Murray State’s Ja Morant is the electric, productive point guard whose raw skills exploited lower-level college basketball.
Vanderbilt’s Darius Garland is the shooter and ball handler without much tape to evaluate over the past year after a knee injury ended his freshman year.
And Coby White is the point guard prospect who played against the best competition before entering the 2019 NBA Draft. He played as a lead guard at a blueblood North Carolina program with high highs and low lows.
There’s a fair argument he could end up as the most productive player of the consensus top-three point guards in this draft class. He can stroke it, has the best size of them and brings a tenacity about him.
The 6-foot-5 scorer by nature averaged 16.1 points and 4.1 assists per game as a freshman, erupting for more than 30 points on three different occasions. White also shot 35% or worse from the field in 12 games, and those outings mostly came against the toughest, most athletic competition: Stanford, Wofford, Kentucky, Davidson, Louisville (twice), Virginia, Duke (twice), Florida State, Iona and Auburn.
Considering he put forth so many ugly shooting outings as a labeled scorer and shooter, raise the red flags.
OK, there’s a lot to like. For one, White can shoot.
His low release isn’t so much a problem because of his compact delivery and readiness to let it fly off the ball.
He took 6.6 threes per game — about half his overall attempts — and hit 35% of them. Per ESPN, he was in the 93rd percentile on catch-and-shoot jumpers, and that’s easy to believe if you watch film of his scoring outbursts like a 27-point, six-assist game against a No. 10 Virginia Tech squad.
White is a maniac all 94 feet. He used his speed and size to push the pace even after opponent makes, and 31% of his offense came in transition, according to ESPN. That helped him finish 67% of his shots at the rim, a pretty good number.
But why did he shoot just 42% overall as a freshman with transition opportunities — in theory — bumping up his percentages?
Shot selection is a problem. Among White’s flaws are his trigger-happy nature. He too often went after threes off stepback jumpers.
About a quarter of his shots came in the mid-range, according to Hoop-Math, but he only shot 35% on two-point jumpers. Only 15% of those attempts were assisted.
He doesn’t have a good time on pullups (27th percentile, per ESPN) and doesn’t have a floater game that would benefit him in the NBA if his short, 6-foot-3 wingspan hurts him finishing at the rim.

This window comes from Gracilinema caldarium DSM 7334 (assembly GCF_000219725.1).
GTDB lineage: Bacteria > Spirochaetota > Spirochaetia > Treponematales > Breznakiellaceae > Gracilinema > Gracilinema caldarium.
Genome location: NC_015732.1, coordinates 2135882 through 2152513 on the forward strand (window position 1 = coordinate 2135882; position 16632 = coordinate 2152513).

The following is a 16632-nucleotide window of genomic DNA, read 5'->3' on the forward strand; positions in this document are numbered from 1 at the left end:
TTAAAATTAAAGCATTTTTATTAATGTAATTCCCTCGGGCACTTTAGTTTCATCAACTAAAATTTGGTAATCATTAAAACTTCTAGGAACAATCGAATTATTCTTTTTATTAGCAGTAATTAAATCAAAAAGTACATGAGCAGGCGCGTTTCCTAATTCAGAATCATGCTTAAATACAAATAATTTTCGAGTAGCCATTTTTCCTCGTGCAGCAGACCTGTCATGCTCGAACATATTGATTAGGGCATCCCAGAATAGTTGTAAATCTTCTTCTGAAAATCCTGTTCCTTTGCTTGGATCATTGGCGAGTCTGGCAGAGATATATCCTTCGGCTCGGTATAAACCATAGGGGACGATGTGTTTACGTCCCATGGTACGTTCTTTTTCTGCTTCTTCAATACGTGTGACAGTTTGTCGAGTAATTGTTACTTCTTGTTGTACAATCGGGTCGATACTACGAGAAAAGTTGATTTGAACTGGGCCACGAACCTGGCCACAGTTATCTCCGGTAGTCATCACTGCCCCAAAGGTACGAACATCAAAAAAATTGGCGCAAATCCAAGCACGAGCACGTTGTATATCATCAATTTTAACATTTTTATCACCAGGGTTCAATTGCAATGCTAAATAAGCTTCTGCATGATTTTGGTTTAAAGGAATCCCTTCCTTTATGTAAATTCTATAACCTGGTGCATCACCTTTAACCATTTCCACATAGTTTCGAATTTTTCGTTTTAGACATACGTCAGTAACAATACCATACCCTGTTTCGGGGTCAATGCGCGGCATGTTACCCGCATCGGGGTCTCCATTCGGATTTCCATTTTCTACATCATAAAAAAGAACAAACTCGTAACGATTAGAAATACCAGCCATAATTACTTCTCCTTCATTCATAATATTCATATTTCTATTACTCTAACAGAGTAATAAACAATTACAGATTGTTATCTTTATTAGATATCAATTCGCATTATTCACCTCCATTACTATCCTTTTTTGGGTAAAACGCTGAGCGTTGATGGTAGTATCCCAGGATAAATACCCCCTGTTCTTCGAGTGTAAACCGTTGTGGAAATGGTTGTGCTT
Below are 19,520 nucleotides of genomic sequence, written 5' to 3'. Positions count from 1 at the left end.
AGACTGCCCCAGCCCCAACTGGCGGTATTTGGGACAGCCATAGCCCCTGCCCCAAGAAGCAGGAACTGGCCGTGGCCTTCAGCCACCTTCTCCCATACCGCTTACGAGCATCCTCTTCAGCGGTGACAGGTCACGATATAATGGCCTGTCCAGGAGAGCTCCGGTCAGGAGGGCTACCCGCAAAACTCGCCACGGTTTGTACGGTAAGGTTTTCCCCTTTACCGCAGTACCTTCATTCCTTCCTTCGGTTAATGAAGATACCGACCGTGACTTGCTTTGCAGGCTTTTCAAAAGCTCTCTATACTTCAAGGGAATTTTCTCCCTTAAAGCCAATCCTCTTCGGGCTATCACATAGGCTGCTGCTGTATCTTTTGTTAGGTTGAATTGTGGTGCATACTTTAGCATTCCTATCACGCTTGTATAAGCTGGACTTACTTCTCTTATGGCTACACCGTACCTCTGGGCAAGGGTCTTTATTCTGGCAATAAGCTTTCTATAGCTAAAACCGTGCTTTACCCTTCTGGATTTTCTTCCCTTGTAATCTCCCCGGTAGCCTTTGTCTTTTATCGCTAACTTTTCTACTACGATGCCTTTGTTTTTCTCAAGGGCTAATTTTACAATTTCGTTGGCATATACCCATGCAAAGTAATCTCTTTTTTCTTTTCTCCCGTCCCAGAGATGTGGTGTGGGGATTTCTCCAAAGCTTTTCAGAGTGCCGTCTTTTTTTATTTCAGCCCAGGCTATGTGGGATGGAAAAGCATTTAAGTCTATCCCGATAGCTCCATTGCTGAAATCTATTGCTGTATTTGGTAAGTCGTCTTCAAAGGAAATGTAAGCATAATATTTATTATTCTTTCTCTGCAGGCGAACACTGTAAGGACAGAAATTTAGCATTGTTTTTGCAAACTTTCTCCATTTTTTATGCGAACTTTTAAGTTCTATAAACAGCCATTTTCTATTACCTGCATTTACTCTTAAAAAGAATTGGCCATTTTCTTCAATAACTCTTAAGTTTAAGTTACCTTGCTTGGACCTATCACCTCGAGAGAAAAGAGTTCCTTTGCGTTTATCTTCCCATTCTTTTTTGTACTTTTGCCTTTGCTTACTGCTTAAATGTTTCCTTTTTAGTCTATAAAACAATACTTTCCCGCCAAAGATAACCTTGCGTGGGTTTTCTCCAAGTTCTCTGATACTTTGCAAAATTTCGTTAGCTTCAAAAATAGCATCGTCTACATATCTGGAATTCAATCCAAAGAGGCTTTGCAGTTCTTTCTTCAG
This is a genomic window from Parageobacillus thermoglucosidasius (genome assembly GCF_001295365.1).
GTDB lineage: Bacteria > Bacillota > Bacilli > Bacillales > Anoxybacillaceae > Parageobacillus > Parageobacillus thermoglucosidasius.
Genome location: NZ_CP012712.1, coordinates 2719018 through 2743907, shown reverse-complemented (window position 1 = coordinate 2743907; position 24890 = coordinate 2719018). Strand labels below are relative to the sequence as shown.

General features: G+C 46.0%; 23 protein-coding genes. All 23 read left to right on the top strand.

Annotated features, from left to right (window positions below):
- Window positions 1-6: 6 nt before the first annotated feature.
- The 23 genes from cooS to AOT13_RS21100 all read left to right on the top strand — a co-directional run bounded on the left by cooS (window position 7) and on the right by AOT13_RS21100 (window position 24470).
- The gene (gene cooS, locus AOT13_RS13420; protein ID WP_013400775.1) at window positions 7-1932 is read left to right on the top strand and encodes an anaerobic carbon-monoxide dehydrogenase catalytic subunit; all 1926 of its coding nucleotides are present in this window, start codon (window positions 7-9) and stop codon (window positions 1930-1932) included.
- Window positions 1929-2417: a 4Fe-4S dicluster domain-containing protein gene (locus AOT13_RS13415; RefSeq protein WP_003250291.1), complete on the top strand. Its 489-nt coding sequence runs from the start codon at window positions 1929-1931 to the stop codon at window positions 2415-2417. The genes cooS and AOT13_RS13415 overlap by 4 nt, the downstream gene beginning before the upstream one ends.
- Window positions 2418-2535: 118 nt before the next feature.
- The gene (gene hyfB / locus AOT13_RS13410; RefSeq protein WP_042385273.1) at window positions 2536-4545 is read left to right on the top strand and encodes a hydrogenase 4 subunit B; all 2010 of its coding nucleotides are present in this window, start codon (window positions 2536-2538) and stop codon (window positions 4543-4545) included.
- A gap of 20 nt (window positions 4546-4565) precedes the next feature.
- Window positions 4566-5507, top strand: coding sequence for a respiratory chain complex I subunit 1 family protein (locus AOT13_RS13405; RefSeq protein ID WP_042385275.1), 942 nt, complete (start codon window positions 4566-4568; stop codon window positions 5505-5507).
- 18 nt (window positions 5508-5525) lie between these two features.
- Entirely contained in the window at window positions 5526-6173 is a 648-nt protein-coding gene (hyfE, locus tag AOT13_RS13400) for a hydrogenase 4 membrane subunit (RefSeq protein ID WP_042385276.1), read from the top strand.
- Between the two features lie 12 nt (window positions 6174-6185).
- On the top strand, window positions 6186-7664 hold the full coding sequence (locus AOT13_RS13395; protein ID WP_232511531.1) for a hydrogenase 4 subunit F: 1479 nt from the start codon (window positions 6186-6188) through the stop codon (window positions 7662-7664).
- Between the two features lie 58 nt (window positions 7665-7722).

White’s handle isn’t as sharp as it could be, nor is his court awareness. That led him into turnovers trying to split screens too often, taking contested shots at the rim, charging into multiple bodies on drives and missing wide open passes to teammates.
Even in transition, he was out of control, turning it over a fifth of the time, according to ESPN.
All that said, his vision and the creativity flashed.
He made strides over his freshman season reading ball screens and remaining patient, allowing lanes to develop.
A guy with that tenacity, you’d think, can become a great defender in the NBA. White’s build appears decent enough where he could defend most any point guard and smaller shooting guards.
There’s no doubt he shouldn’t be written off as a true lead guard, someone in the mold of a Chauncey Billups if his shooting and tenacity can meld with more refined pace and decision-making.
White’s floor is a third guard off the bench who can stretch the floor. A real Rodney Stuckey, if we’re going to stick with Pistons call-backs.
Is it good that a scorer by nature has the most upside if he turns himself into a true point guard? Read that again.
No, it is absolutely not.
Even a team in dire need of a point guard should not draft someone sixth overall if scoring, shooting and working off the ball is his projected role. The Suns should draft White sixth overall if they believe he has the personality and an open enough mind to mold himself into a floor general.
It’s good news for White that he has the potential to both drastically improve upon his scoring inefficiencies or mold himself into that starting point guard. It’s just that, for Phoenix needing a point guard (and soon), taking White is ultimately swinging for the fences. Maybe that’s fine for a down draft class.